And for the record, high level MK9 is just as savage as marvel. There's a reason why they had to nerf Kung Lao 5 times before he was allowed in tournaments again, and even then, he's still top tier.

Online
Edited by Jeust

I think you missed a big reason for why fighting games, specifically Capcom games are falling behind: launching a game, releasing tons of dlc, and one year and a half after releasing an updated version of the same game at 60% of the price of the original game at release and that can't be acessed otherway than buying the full package (no cheaper upgrade) is both really expensive and a dubious market practice. 
 
Also the quality of said fighting games are suffering from Capcom's policy of shortenning development time.

Posted by drac96

I was going to try and come up with an argument against what you were saying. However, I realized that you're basically right. The games after Street Fighter 4 have been aimed at a much smaller crowd, but I think that's going to continue to happen. Street Fighter 4 sold well, because it was a rebirth of a super popular arcade fighting game franchise. The same can be argued for Mortal Kombat 9. They sold like crazy, because they appealed to the people who used to like those franchises and the people who just want to play some fighting games.

Capcom and other fighting game developers can't revitalize an entire genre every year. They can't bring in people with nostalgia now that their franchises are releasing regularly again. It's hard, because they have to cater to everyone. They need to please the general audience to get their money, but they also need to cater to the hardcore fighting game fans in the "pro" scene who will crucify them if the game isn't deep enough.

Posted by DrJota

I can see a lot of what you're saying,but personally I think it's a problem that exists not only in the FGC but other genres as well:the communities in general.Often times they're far too insular,and as opposed to educating/schooling newcomers to improve,often times they try to keep the club under lock and key,available only to certain people who meet requirements,and to hell with the rest.What you see in MvC is the same thing that goes down in anything from MW3 to FIFA.Difference being it's a bit easier learning to point a scope at someone's face in a Team Deathmatch than how to wavedash setup a kill combo through training mode and trial and error.

Posted by GunslingerPanda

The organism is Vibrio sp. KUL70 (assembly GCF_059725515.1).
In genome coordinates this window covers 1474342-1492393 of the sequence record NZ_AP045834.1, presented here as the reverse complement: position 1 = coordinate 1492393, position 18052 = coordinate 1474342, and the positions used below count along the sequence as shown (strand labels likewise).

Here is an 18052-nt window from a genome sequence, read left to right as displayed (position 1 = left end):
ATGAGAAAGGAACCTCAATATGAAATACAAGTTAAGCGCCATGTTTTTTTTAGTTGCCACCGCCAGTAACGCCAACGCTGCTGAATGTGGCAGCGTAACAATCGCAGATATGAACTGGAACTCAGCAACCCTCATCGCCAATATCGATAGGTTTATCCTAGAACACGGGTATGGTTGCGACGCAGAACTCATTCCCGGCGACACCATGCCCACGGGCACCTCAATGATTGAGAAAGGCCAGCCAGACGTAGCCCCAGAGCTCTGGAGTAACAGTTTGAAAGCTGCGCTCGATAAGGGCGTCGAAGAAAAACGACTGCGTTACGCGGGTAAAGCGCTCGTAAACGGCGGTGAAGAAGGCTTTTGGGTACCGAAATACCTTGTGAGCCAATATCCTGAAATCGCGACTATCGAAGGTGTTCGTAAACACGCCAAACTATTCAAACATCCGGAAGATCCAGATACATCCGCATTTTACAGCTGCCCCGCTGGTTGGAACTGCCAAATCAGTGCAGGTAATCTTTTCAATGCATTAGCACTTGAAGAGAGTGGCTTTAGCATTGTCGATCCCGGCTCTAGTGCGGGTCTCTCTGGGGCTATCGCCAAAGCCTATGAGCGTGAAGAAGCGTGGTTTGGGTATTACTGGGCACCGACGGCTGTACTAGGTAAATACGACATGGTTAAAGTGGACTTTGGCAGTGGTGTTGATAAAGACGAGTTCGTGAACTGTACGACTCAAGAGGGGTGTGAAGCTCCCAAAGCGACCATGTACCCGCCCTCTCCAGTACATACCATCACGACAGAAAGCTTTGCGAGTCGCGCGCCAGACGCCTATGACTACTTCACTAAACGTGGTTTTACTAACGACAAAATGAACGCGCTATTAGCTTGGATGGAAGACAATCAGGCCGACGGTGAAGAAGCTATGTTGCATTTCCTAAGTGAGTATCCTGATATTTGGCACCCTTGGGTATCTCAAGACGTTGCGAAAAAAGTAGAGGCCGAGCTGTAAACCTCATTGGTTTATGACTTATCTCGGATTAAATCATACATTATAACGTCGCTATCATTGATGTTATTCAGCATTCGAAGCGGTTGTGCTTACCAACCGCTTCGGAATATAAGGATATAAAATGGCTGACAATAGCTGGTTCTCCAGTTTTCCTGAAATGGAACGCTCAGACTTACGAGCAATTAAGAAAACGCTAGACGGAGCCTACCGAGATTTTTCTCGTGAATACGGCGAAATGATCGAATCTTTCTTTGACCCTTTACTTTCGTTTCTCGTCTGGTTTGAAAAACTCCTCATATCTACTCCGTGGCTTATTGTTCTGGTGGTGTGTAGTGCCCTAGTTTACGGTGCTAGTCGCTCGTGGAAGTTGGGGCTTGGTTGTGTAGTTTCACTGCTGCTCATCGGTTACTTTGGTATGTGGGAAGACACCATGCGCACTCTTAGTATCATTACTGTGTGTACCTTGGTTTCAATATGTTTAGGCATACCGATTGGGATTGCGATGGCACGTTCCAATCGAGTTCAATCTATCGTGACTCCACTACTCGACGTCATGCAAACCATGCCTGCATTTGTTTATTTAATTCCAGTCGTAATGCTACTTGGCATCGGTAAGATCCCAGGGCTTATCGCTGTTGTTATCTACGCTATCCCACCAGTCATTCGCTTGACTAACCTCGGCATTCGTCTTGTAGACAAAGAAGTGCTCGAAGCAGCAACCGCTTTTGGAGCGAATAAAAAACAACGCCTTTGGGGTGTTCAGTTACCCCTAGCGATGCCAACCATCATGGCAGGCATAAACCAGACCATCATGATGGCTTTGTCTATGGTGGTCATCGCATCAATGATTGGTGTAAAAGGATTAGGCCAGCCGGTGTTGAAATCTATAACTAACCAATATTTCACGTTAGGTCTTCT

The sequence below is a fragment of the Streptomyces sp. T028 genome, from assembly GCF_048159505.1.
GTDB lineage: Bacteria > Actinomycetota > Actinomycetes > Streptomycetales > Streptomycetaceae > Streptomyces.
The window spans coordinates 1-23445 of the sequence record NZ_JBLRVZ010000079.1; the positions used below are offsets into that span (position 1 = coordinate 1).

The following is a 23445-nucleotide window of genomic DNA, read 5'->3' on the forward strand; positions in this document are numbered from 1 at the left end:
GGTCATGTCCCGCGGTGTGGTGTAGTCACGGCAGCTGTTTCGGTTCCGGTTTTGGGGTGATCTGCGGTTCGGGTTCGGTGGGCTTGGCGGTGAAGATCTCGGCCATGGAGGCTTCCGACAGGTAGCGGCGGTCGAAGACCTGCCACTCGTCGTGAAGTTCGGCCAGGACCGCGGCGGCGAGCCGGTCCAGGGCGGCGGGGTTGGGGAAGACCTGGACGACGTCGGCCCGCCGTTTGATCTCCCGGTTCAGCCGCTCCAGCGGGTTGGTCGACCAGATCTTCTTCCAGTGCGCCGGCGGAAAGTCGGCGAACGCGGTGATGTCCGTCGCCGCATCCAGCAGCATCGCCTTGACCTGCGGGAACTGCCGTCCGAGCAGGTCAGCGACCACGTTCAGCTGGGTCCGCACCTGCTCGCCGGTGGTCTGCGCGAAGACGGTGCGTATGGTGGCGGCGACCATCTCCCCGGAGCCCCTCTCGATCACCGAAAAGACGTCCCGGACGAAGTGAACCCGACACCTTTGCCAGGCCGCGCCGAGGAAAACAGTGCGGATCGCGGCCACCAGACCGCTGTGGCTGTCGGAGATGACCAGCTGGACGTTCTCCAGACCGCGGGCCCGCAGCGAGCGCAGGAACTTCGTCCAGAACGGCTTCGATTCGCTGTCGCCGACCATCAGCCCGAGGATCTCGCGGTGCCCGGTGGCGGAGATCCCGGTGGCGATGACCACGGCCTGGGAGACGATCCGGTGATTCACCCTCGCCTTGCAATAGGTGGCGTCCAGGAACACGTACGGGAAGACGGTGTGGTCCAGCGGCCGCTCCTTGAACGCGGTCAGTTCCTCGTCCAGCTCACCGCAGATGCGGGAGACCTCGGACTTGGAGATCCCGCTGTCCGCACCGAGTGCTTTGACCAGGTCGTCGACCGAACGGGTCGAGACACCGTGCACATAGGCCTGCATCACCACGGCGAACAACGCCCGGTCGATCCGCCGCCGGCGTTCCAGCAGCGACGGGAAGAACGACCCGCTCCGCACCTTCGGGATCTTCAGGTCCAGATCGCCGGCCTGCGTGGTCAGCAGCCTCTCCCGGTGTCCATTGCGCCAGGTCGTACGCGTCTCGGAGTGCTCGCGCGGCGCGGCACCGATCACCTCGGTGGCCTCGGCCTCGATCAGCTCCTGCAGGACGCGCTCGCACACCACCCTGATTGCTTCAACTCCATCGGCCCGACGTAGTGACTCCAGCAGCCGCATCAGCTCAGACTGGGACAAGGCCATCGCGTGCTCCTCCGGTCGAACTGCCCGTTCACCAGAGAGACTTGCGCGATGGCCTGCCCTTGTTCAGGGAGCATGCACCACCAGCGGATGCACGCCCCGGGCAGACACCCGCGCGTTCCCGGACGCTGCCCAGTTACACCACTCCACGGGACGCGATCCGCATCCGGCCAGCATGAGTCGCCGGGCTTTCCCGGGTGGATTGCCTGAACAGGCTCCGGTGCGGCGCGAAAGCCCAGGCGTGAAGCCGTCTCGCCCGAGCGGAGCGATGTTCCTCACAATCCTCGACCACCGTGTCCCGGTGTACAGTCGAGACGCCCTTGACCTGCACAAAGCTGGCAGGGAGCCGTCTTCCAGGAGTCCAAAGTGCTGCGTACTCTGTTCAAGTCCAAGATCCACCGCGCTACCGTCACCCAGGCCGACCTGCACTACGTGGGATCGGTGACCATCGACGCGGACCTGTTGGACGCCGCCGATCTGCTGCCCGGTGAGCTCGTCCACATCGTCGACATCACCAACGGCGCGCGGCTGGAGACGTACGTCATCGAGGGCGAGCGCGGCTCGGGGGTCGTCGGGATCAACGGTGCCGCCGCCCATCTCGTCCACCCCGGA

@Bravestar said:

It's important for beginners to have a hard kick that smashes in the face of the opponent. People shouldn't have to memorise a long succession of button inputs to do damage.

I dislike this. If they want to make a super-hardcore game, they should make that game, not pander to the people, like me, that can't be bothered with the learning and the mechanics.

Online
Posted by Casey25

If only there were a fighting game series that had great visuals, accessible mechanics, and smooth online play BUT also have rewarding depth to the mechanics and potential for competitive play.

Oh wait there is, it's called Dead or Alive.

DoA games have always had great graphics, simple and accessible controls, and quite a bit of depth to them. DoA 4's online lobby system is still pretty much the best, and was years ahead of all others (remember the hassle and limited options of Vanilla SF4?). It's perfect for casual players - no shoryuken motions, fadcs, or one frame links required - and there's still the usual mind games and high level play.

slight rant below, short attention spans may skip.

The problems with DoA as I see it are twofold:

1. People outside the community are ignorant, so all they know is it has boobies and mashing counters. I can tell you that mid level play has plenty of depth and variety, and that mashing a shoryuken is much easier and successful than mashing one of the 4 types of counters constantly. As far as boobies go, yup, women in any fighting game have boobies. Personally i'm more upset at Chun Li's insanely large thighs, but that's just me.

2. People inside the community dont support the game like they should. They seem mostly reclusive, and there's no local tournament scene anywhere, largely because the people who do play are content with playing online. There's also been some sketchy behind the scenes stuff around tournaments in the past. DoA 4 came about pre SF4, before the recent boom, i should add, and withered away pretty quickly.

DoA 5 has such potential, I just wish it could pick up some steam because with the core gameplay and online it can be a great game for casuals and competitive folks alike.

Edited by SpudBug

It's my opinion that all this begging for deeper tutorials and training modes from people who probably play these games for 5-10 hours and then sell or forget about them is foolish.